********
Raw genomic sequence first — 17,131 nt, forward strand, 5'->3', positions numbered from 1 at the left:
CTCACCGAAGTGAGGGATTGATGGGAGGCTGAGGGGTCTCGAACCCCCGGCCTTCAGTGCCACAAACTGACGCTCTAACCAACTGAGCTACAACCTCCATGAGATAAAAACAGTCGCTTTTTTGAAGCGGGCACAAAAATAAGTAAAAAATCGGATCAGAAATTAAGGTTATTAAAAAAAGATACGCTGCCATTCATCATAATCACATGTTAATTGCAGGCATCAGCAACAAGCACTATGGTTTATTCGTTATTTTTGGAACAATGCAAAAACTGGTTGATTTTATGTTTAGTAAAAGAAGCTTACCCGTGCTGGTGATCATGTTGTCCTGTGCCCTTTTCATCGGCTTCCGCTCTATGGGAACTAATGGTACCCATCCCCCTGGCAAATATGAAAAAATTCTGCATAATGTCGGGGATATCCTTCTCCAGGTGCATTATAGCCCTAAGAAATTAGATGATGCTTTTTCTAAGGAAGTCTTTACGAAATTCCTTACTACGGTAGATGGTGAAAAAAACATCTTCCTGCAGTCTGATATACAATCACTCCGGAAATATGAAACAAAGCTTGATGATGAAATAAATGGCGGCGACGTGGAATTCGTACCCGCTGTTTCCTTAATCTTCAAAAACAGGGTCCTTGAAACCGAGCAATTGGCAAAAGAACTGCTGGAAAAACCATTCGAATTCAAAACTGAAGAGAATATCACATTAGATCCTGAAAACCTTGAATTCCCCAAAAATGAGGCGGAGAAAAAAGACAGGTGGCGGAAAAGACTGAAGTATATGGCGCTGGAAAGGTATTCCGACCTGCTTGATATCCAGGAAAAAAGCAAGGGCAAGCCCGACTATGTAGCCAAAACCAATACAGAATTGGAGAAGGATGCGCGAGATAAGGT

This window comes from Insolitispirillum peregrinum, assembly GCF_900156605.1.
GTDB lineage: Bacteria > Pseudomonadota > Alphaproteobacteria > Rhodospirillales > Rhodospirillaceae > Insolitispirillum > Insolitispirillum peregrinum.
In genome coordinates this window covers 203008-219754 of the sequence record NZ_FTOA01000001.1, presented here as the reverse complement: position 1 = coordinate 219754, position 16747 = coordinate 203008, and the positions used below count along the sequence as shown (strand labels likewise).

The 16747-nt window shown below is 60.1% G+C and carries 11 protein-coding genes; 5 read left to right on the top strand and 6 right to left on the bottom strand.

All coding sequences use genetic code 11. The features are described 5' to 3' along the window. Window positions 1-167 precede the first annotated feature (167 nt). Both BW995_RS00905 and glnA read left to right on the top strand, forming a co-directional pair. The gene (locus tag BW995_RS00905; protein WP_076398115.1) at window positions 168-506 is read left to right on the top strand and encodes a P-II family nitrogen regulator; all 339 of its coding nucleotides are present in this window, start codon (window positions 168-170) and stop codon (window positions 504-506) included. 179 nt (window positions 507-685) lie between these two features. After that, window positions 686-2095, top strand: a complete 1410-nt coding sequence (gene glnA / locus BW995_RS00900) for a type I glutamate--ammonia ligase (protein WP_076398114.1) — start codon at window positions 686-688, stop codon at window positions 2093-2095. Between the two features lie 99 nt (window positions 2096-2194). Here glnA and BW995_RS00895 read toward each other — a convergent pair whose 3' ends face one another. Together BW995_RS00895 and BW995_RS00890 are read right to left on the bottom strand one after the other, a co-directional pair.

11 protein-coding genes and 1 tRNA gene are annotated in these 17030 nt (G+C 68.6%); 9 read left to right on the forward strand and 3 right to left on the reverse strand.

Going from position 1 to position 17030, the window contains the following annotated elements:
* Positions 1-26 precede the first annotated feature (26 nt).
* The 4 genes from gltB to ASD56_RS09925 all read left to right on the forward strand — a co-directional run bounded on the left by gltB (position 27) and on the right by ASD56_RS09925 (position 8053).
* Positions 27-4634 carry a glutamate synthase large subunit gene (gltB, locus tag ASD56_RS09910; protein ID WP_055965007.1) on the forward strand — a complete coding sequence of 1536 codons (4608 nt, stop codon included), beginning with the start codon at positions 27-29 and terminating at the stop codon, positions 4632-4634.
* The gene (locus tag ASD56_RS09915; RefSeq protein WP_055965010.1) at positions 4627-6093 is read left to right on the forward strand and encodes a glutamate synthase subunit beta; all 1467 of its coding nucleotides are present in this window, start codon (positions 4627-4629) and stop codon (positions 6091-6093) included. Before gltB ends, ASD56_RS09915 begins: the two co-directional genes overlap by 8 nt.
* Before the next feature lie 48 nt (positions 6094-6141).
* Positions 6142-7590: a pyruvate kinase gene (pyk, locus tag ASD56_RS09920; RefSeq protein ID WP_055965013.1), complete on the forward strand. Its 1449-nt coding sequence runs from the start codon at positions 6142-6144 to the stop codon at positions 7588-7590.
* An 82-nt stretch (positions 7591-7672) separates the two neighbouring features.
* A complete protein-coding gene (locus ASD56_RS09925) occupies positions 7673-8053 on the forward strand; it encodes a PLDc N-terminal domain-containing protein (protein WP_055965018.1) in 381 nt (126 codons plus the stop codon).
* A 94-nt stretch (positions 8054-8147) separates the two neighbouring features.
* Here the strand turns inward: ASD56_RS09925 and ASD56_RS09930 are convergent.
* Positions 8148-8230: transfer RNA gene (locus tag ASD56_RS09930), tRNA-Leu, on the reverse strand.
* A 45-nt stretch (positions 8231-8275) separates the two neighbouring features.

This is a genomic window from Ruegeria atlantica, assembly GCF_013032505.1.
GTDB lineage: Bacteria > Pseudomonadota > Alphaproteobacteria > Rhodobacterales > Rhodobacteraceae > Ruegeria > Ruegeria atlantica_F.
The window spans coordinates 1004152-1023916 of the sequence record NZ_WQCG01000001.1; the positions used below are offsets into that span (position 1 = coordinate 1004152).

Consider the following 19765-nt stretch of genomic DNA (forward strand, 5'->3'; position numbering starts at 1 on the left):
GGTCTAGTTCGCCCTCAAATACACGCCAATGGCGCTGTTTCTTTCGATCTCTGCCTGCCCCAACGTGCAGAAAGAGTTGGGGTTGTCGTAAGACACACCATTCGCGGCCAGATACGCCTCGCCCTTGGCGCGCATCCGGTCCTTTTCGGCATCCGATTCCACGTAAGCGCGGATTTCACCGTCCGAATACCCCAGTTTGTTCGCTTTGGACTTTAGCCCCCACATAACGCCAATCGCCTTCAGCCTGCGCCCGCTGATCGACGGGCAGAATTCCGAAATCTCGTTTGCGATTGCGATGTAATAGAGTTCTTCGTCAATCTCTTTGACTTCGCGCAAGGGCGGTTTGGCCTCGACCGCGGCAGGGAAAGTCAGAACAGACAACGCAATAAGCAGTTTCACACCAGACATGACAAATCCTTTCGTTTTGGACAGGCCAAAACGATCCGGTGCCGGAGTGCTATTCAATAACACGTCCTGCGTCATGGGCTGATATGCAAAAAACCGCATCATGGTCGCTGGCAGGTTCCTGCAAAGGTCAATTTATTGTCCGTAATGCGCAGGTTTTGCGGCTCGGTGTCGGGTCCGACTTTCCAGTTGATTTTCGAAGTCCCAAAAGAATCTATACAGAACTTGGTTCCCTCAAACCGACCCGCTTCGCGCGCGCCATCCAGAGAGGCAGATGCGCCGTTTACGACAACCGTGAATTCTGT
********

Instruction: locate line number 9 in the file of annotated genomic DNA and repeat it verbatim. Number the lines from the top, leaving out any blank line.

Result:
Going from position 1 to position 17030, the window contains the following annotated elements: